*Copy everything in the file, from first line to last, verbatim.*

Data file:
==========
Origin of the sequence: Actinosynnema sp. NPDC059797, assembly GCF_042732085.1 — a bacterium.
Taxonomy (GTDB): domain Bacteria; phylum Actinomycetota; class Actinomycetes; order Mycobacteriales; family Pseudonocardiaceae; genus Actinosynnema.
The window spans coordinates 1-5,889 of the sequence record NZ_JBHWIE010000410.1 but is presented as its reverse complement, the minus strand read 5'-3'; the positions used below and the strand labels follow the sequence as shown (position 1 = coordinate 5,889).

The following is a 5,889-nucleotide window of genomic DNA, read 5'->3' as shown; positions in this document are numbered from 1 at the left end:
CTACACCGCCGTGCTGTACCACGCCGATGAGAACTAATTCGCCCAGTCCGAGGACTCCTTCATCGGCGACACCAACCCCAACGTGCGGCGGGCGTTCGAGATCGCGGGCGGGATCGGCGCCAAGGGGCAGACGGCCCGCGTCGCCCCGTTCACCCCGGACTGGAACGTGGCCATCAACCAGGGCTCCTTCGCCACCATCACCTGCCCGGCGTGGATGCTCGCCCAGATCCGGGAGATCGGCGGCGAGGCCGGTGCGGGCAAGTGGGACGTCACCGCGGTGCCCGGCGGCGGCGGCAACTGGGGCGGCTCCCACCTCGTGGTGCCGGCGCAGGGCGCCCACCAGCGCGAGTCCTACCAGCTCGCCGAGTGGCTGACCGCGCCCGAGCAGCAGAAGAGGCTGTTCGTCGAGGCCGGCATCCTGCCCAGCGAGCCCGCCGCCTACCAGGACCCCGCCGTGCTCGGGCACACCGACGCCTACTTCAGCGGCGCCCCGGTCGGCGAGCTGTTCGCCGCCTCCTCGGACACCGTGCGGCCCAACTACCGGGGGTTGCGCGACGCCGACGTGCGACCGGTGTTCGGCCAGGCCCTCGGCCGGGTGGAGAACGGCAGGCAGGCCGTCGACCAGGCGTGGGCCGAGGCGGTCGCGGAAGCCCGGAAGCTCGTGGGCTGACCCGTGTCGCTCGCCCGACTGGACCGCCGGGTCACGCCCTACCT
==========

Origin of the sequence: Actinosynnema sp. NPDC059797, assembly GCF_042732085.1 — a bacterium.
Taxonomy (GTDB): domain Bacteria; phylum Actinomycetota; class Actinomycetes; order Mycobacteriales; family Pseudonocardiaceae; genus Actinosynnema.
The window spans coordinates 1-5,889 of the sequence record NZ_JBHWIE010000410.1 but is presented as its reverse complement, the minus strand read 5'-3'; the positions used below and the strand labels follow the sequence as shown (position 1 = coordinate 5,889).

The following is a 5,889-nucleotide window of genomic DNA, read 5'->3' as shown; positions in this document are numbered from 1 at the left end:
CTACACCGCCGTGCTGTACCACGCCGATGAGAACTAATTCGCCCAGTCCGAGGACTCCTTCATCGGCGACACCAACCCCAACGTGCGGCGGGCGTTCGAGATCGCGGGCGGGATCGGCGCCAAGGGGCAGACGGCCCGCGTCGCCCCGTTCACCCCGGACTGGAACGTGGCCATCAACCAGGGCTCCTTCGCCACCATCACCTGCCCGGCGTGGATGCTCGCCCAGATCCGGGAGATCGGCGGCGAGGCCGGTGCGGGCAAGTGGGACGTCACCGCGGTGCCCGGCGGCGGCGGCAACTGGGGCGGCTCCCACCTCGTGGTGCCGGCGCAGGGCGCCCACCAGCGCGAGTCCTACCAGCTCGCCGAGTGGCTGACCGCGCCCGAGCAGCAGAAGAGGCTGTTCGTCGAGGCCGGCATCCTGCCCAGCGAGCCCGCCGCCTACCAGGACCCCGCCGTGCTCGGGCACACCGACGCCTACTTCAGCGGCGCCCCGGTCGGCGAGCTGTTCGCCGCCTCCTCGGACACCGTGCGGCCCAACTACCGGGGGTTGCGCGACGCCGACGTGCGACCGGTGTTCGGCCAGGCCCTCGGCCGGGTGGAGAACGGCAGGCAGGCCGTCGACCAGGCGTGGGCCGAGGCGGTCGCGGAAGCCCGGAAGCTCGTGGGCTGACCCGTGTCGCTCGCCCGACTGGACCGCCGGGTCACGCCCTACCT